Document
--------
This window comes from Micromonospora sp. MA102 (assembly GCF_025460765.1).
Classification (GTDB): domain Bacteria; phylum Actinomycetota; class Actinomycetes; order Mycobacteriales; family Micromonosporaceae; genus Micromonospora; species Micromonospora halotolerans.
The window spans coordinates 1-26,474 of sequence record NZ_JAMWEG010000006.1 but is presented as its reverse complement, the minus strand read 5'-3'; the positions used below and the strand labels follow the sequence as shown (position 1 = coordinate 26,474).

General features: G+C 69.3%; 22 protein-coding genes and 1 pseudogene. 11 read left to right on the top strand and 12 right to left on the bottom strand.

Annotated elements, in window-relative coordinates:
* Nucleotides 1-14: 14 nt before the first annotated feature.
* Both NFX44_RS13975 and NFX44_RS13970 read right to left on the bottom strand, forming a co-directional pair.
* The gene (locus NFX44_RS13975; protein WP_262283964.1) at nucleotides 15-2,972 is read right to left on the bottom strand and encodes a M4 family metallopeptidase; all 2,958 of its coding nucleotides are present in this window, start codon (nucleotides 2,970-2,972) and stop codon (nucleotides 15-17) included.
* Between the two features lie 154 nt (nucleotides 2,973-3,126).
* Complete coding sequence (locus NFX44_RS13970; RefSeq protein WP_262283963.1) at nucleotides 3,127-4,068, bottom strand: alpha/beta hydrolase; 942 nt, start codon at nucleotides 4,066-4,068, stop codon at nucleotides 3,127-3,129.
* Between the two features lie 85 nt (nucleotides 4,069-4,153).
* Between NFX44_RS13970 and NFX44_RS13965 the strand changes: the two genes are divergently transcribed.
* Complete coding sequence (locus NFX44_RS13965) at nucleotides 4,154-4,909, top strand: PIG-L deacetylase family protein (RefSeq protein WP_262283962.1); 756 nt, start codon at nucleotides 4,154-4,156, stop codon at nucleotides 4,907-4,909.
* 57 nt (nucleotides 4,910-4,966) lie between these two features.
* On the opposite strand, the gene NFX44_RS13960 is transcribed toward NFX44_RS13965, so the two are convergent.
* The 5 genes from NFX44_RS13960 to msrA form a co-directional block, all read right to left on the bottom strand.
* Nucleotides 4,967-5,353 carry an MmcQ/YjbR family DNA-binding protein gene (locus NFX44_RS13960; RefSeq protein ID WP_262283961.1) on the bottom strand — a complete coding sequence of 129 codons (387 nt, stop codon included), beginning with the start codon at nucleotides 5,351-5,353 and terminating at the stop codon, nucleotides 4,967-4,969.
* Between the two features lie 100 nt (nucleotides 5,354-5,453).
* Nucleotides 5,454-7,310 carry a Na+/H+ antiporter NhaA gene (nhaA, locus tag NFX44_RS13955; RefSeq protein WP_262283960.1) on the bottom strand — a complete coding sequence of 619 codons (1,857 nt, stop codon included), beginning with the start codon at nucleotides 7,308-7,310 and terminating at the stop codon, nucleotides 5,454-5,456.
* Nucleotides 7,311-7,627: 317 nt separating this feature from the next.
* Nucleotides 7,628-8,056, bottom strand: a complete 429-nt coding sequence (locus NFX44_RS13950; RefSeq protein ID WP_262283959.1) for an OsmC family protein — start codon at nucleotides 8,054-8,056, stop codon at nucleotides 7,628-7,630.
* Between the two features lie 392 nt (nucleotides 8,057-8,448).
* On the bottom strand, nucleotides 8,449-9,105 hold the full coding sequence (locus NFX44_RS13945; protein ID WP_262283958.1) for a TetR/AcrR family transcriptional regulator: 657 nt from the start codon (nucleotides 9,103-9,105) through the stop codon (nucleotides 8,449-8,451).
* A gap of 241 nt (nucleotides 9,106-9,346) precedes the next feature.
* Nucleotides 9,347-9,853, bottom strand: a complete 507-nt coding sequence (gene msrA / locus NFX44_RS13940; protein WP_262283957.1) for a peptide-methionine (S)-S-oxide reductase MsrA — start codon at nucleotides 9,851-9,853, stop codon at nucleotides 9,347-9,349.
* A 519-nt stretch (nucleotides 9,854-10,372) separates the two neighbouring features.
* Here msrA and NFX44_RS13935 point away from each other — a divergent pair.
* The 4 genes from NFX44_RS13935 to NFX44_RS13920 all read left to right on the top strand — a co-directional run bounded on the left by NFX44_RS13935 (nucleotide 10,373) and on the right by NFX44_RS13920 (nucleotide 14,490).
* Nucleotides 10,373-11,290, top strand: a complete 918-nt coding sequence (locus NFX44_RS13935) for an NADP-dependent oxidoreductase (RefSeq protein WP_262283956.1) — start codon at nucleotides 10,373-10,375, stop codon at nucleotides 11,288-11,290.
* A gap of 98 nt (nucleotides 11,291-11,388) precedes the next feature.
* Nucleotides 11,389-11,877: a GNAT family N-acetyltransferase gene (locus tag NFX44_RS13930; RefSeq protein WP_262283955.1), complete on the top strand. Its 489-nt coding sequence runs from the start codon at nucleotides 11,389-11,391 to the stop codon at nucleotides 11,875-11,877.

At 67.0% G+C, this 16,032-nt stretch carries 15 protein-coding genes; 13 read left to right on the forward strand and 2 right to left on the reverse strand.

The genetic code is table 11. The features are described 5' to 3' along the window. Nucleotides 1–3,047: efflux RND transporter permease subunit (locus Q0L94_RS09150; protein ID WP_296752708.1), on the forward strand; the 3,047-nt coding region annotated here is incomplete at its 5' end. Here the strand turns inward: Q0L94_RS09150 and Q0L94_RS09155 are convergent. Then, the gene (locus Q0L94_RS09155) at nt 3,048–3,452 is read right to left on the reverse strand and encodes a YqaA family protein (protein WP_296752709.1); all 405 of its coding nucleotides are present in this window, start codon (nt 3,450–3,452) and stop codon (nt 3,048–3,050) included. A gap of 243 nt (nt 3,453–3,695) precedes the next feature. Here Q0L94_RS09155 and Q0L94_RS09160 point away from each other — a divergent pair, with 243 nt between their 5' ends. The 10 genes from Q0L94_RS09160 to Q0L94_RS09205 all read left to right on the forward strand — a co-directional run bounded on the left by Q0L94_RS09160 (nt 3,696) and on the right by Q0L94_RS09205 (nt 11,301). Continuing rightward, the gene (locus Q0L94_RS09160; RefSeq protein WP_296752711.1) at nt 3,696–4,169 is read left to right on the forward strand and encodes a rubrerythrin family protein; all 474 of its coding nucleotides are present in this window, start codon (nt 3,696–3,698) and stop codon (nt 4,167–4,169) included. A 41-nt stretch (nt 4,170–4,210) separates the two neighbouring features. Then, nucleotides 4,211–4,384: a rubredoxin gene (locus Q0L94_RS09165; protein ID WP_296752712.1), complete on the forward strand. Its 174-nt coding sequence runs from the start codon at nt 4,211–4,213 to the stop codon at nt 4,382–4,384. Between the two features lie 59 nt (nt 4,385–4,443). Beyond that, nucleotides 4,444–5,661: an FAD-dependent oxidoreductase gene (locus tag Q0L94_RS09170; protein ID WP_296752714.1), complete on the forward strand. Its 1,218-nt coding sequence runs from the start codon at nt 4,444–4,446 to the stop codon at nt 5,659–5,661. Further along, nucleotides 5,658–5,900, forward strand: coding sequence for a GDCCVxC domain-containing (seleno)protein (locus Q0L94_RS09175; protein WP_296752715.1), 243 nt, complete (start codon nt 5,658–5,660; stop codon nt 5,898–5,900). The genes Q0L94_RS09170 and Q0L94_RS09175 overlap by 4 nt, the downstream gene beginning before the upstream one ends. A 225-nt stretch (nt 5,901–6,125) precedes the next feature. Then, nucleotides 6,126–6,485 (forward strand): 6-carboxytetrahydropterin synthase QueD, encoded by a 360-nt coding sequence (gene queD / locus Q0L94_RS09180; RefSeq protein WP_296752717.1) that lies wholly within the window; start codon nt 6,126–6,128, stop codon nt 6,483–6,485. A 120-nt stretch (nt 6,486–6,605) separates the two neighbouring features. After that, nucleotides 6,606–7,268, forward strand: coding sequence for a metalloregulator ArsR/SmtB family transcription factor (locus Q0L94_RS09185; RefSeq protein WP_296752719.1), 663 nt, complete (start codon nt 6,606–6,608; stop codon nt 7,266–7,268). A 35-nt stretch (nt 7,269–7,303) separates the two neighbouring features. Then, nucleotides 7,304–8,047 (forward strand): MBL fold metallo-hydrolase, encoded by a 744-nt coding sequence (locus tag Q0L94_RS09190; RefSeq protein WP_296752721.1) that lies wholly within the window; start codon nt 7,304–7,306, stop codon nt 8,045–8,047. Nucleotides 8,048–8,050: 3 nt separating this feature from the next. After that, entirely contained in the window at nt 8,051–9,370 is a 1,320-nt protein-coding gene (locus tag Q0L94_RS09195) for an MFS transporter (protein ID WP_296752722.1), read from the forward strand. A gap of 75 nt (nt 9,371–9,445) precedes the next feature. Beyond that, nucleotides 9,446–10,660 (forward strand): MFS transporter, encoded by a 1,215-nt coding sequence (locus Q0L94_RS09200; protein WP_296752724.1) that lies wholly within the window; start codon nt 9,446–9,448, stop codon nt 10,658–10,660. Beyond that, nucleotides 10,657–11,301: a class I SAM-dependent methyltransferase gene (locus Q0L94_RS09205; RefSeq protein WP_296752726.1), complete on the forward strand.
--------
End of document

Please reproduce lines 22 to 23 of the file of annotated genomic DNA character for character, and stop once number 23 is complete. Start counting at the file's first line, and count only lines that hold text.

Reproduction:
* Between the two features lie 392 nt (nucleotides 8,057-8,448).
* On the bottom strand, nucleotides 8,449-9,105 hold the full coding sequence (locus NFX44_RS13945; protein ID WP_262283958.1) for a TetR/AcrR family transcriptional regulator: 657 nt from the start codon (nucleotides 9,103-9,105) through the stop codon (nucleotides 8,449-8,451).